User-centred, user need, user story, person-centred — hmm, I’m trying to think of some other variations, I’m sure there’s more!
In the mid 2000’s organisations like thinkpublic were using co-design and experience-based design as approaches to designing more people-centred public services. IDEO had been developing human-centred design as a practice. At some point in this next decade (and in my tiny corner of the world) the idea of “start with user needs” became the most used phrase in every single talk ever given about design and digital.*
This has been sitting uncomfortably with me for a while now. In part that’s because when anything becomes a bit of a dogma I question it, but it’s also because I couldn’t quite marry the mantra to my own personal experiences.
*I’m exaggerating, but only slightly.
A relationship has needs
When my Dad was still alive, and through the last 10–15 years of his life, I saw how he was offered care, based on his different conditions — he had his Parkinson’s needs, his visual impairment needs, his restricted mobility needs. My Step-mum also had her needs considered as his full-time carer — she had a support group she could register for and some coping with stress training etc.
As my Dad got more and more unwell, and his system of care needed to expand (to family friends, to my Sister and I, to other health and care professionals, to their neighbours) we were also asked more often about “what does your Dad need?”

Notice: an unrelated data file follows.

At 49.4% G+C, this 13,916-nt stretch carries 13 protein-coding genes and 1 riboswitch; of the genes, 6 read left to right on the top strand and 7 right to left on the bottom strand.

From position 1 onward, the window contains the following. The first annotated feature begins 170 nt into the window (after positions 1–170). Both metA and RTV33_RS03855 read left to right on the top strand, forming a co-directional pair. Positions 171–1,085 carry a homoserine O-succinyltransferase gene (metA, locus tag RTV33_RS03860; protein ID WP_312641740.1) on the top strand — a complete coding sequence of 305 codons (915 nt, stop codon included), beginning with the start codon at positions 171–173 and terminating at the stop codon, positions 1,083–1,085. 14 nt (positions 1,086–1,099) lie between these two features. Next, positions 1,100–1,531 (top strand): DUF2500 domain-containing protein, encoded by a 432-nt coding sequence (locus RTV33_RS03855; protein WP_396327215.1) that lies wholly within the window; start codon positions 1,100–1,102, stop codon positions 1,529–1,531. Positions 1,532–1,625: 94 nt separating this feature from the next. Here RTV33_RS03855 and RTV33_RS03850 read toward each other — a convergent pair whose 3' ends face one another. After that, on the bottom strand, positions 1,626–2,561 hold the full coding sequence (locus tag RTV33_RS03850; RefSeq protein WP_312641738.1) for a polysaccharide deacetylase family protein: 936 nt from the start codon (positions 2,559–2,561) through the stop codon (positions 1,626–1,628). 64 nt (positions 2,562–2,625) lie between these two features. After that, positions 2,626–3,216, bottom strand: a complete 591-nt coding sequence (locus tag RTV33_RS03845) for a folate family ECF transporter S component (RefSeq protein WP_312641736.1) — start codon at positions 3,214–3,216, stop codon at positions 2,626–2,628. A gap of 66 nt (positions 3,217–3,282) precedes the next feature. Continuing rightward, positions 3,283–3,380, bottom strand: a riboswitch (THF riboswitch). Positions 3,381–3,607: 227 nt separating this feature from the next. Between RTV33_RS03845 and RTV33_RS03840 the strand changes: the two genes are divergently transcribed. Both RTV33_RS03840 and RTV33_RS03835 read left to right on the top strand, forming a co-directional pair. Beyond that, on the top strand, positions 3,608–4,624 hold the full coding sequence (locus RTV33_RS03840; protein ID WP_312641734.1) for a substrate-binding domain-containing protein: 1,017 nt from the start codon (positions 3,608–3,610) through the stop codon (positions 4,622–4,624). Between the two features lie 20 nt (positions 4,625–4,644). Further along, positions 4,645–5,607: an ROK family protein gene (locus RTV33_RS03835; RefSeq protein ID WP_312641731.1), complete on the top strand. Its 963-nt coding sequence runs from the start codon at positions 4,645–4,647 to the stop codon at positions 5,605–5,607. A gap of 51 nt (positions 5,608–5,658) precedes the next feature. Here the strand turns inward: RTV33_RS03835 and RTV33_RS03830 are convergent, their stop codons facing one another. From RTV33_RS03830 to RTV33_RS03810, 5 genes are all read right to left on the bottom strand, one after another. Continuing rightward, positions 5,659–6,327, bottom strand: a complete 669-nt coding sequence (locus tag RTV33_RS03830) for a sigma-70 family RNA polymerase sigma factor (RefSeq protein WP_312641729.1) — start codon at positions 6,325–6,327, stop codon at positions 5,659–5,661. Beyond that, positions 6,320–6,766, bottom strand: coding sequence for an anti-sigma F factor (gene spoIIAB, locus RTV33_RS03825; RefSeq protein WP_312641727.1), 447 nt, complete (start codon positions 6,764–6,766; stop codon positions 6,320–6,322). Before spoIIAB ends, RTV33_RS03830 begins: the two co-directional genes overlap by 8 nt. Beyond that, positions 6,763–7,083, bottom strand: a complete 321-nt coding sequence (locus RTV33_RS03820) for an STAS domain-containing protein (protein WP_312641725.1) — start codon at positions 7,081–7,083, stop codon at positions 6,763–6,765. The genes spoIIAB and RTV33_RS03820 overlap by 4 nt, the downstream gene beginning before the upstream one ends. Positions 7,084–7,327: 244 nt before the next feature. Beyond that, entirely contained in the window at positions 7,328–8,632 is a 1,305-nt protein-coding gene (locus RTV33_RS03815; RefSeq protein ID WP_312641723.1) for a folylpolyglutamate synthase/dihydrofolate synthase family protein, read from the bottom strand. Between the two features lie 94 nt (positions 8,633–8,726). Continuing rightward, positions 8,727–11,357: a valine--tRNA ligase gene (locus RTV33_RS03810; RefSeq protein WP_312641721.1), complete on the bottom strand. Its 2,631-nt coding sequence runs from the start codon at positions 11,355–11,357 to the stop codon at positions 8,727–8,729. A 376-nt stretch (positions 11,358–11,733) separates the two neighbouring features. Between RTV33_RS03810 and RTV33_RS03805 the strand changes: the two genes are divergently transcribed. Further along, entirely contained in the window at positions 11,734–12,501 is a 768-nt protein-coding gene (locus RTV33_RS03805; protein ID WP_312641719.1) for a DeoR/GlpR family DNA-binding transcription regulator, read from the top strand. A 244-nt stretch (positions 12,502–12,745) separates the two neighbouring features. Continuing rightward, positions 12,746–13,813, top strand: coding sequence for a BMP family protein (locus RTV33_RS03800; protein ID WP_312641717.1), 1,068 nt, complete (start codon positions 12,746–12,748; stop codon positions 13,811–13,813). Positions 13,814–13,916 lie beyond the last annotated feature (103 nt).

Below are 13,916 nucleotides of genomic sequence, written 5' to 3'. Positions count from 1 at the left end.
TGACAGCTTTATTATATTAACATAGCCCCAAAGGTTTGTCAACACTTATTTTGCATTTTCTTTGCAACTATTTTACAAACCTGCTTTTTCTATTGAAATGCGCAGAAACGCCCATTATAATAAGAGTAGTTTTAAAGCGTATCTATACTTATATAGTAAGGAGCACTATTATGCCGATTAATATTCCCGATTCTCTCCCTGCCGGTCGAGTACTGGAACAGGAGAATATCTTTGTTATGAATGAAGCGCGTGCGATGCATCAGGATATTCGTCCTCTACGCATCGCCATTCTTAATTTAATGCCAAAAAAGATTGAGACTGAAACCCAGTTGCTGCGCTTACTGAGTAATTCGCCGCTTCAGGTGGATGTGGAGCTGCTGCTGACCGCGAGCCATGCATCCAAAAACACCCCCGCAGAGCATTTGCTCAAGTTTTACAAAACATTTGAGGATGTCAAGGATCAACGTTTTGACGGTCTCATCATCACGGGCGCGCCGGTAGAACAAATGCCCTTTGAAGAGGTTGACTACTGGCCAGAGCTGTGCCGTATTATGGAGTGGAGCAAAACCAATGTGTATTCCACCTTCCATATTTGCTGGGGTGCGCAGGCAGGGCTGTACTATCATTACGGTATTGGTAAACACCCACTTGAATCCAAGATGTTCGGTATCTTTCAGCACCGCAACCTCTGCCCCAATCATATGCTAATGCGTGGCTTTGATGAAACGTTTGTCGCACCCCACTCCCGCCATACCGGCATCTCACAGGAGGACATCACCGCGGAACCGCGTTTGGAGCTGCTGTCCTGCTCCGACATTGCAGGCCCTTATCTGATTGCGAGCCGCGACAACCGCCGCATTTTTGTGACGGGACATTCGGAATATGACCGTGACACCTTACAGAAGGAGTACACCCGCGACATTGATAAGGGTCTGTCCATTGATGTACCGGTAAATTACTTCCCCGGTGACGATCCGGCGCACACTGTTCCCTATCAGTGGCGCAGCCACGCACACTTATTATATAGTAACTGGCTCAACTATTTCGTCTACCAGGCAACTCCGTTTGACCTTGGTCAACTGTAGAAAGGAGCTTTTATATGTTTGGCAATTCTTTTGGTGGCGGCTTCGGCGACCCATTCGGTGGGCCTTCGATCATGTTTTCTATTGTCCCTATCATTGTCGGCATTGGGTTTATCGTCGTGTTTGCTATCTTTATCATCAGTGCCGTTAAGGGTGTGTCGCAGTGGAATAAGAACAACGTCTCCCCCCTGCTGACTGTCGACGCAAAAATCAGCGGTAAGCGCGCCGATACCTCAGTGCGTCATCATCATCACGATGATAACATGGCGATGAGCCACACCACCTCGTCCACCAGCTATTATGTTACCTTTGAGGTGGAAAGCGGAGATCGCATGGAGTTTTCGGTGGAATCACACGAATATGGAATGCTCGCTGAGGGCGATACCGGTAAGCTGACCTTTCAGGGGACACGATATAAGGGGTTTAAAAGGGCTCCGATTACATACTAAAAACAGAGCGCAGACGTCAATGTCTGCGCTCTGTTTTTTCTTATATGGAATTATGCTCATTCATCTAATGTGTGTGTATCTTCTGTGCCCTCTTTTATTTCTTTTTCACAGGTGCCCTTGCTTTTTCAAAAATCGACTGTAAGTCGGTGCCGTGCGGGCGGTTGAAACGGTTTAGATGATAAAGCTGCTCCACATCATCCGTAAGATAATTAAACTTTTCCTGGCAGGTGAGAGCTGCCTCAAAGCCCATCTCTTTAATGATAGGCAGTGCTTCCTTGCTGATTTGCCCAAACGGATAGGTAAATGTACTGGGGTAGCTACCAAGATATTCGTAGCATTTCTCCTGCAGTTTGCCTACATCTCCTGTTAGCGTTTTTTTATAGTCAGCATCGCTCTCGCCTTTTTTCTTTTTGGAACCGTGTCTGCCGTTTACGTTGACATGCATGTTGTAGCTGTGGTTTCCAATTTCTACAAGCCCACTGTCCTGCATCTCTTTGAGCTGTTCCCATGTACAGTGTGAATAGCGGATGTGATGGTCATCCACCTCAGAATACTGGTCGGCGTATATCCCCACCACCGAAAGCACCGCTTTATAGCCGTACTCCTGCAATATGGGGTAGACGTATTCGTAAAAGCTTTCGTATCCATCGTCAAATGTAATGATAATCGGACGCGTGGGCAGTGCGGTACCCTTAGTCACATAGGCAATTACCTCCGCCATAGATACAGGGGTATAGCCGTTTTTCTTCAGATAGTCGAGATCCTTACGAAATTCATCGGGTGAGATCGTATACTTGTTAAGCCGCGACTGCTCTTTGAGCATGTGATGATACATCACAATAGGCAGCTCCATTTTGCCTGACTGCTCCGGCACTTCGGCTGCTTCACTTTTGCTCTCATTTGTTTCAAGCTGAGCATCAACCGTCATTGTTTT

“We need to make sure as the patient he is at the centre of all these decisions.”
Actually, the most important thing for my Dad was that the system of care that had grown around him continued. If anyone in that system had simply just their own needs considered (or not) then the whole fragile system of messy, emotional, time-pressured , under-resourced, human relationships could’ve collapsed. That would have been worse for my Dad than anything else, and yet it was never viewed as the thing that was important. It happened at a smaller level too, between my Dad and Step-mum, whereby whilst their individuals needs were met as best as possible, the needs of their relationship were never addressed. Separating out individual needs can create tensions and divisions rather than unify people to come together to care for someone.
A “Job To Be Done” is not the same as a good outcome.
I’ve been thinking about what else is at risk when we focus so much on how someone is using a service as a measure of whether it’s meeting not only their needs but also societies. For example, if we are designing the new digital justice system using success measures based on how efficiently the user can complete the thing they are trying to do rather than on whether they actually receive justice, what’s at risk there? And if we prioritise that over time, are we in some way eroding the collective awareness of what “good” justice as an outcome looks like?
Moral needs not just user needs
At Doteveryone when I introduced the digital society strand of work, I was already thinking about “moral needs” not just user needs. As we’ve been developing our work in this area and through further conversations, this feels only more relevant. When thinking about how the the internet is changing our society, understanding that and then directing the impact of that, we need to think far beyond what our needs as individuals are.
Designing and iterating services based on current user needs and behaviours means that they are never being designed for who isn’t there. Whose voice isn’t in the data? And how will the new institutions that are needed be created unless we focus more on collective agency and collective needs?
Thank you to Imogen Parker for the digital justice example in a conversation we were having yesterday.